European defense, trans-Atlantic relations key at Munich Security Conference
German Federal President Joachim Gauck during the opening speech at the 50th Munich Security Conference.
MUNICH — The Munich Security Conference kicked off Friday with Germany’s president calling out his country for not doing enough to confront global threats, saying 70-year-old guilt over World War II should not be used as a “shield for laziness.”
“Are we doing what we can to stabilize our neighborhood? In the east and in Africa? Are we willing to bear our fair share of the risk?” asked German Federal President Joachim Gauck. “Germany must be ready to do more to guarantee the security others have provided it with for decades.”
“Restraint can thus be taken too far,” he said.
And so began the 50th Munich Security Conference, where heads of state and numerous defense ministers are taking part in three days of talks on a range of security challenges.
Expected to dominate the agenda are the civil war in Syria, Iran’s nuclear program and the political upheaval in Ukraine. Cybersecurity, privacy and surveillance also are issues to be examined.
Still, the trans-Atlantic relationship and the role of Europe in the face of instability and the growth of regionalized terror groups in Africa and the Middle East remain prime areas of focus.
Relations between the U.S. and its European allies have been strained recently following revelations of U.S. spying, most notably allegations the U.S. hacked the cell phone of German Chancellor Angela Merkel.
Part of Friday afternoon’s opening sessions was spent on “rebooting trust” between the U.S. and allies over the leaks from National Security Agency contractor Edward Snowden.
Gauck said it is right for allies to call attention to disagreements with the U.S. over spying, but also called out allies for an underinvestment in their own intelligence-gathering capabilities that has created an overreliance on the U.S.
Rep. Mike Rogers, R-Mich., chairman of the House Intelligence Committee, said he recognized trust concerns over the NSA, though he chided Europeans for not zeroing in on what he considered the main threats associated with cybersecurity, such as spying and cyberattacks from China and Iran.
“If you think that (the NSA) is the problem, we’re all fooling ourselves,” Rogers said.
Rogers also cautioned surveillance critics that the conflict in Syria could ripple into Europe and that surveillance will be needed.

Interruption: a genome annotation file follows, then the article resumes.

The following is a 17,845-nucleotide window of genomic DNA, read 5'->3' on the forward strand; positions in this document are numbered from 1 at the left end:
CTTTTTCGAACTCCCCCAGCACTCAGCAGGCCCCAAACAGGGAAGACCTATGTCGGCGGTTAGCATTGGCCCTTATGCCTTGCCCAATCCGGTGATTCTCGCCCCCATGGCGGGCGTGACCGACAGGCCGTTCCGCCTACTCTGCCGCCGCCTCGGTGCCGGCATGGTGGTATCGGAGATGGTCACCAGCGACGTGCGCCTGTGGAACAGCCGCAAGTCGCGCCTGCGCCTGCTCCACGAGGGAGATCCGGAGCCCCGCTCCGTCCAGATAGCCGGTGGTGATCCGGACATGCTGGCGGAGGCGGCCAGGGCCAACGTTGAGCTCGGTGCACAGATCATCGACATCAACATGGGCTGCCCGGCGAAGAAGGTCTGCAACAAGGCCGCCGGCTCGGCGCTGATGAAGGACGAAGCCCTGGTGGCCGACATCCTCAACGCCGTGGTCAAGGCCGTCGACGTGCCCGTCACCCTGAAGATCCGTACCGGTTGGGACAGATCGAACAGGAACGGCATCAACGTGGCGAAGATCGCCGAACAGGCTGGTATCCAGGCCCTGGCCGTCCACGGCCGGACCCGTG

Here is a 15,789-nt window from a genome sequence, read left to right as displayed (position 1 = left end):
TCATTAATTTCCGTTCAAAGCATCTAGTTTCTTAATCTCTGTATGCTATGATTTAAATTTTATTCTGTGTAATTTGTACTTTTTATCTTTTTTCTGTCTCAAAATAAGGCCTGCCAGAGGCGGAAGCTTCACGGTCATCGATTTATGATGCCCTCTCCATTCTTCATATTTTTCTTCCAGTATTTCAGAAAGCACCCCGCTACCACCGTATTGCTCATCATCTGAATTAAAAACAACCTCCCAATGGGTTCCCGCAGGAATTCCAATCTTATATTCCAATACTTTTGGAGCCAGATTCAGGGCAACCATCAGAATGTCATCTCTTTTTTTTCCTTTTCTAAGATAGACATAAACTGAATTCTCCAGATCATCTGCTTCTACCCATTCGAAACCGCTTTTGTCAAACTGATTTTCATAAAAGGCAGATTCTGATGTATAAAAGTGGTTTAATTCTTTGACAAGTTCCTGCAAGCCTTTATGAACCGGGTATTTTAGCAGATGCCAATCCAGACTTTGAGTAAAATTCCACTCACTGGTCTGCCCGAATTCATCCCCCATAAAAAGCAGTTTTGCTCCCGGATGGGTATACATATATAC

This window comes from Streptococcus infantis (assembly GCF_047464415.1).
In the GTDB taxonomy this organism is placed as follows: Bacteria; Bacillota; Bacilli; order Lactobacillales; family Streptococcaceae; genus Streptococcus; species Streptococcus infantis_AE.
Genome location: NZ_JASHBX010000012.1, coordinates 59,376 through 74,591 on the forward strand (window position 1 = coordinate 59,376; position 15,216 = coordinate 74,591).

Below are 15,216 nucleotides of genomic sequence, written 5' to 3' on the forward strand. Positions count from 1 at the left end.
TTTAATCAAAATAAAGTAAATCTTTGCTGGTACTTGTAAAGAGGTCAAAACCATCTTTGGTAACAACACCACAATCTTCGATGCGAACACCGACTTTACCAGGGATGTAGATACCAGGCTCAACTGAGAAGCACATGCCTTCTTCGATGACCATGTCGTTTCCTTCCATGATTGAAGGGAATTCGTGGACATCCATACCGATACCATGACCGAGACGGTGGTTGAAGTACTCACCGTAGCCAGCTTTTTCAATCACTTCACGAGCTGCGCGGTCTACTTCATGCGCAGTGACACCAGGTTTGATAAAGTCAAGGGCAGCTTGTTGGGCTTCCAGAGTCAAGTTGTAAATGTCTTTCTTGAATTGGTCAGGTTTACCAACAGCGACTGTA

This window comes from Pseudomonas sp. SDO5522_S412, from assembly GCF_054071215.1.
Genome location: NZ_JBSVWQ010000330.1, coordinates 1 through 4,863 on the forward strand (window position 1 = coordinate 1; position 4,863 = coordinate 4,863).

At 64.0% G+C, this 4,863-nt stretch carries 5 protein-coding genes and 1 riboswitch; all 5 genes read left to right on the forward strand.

“Let’s walk ourselves back,” Rogers said. “There are hundreds of Europeans getting battle-trained in Syria who will come home. They will use European networks” to finance and plan operations, he said.
Meanwhile, with unrest across the Middle East and bloody ethnic disputes and terrorism concerns in parts of Africa, Gauck said Europe can’t afford “navel gazing.”
“I don’t believe Germany can carry on as before in the face of these developments,” he said.
Gauck said Germany should not as a rule oppose interventions, but added it would never support any purely military solution, and any deployment of troops would have to coincide with diplomacy.
Germany contributes more than 3,000 troops to the NATO-led coalition in Afghanistan. However, for the U.S. and other allies, Germany’s reluctance to engage in NATO operations, such as the 2011 air campaign in Libya, has been a sore spot.
U.S. officials, including former Defense Secretary Robert Gates, also have scolded Europe for underinvesting in defense. On Saturday, Europe’s role in security operations and the trans-Atlantic relationship will be examined in panel discussions that will include Defense Secretary Chuck Hagel, Secretary of State John Kerry and NATO Secretary-General Anders Fogh Rasmussen.
Top military representatives attending include Supreme Allied Commander and European Command chief Gen. Philip Breedlove and Africa Command leader Gen. David Rodriguez.
Russian Foreign Minister Sergey Lavrov also will attend and is expected to meet on the sidelines with Kerry, who will likely discuss the international effort to destroy Syrian chemical weapons stockpiles, which is behind schedule.
Several U.S. lawmakers also are in Munich, including Sen. John McCain, R-Ariz., who was recently in Ukraine to meet with members of the opposition there. Vitali Klitschko, a former heavyweight boxing champion and now a leader of the opposition movement in Ukraine, also will address the conference.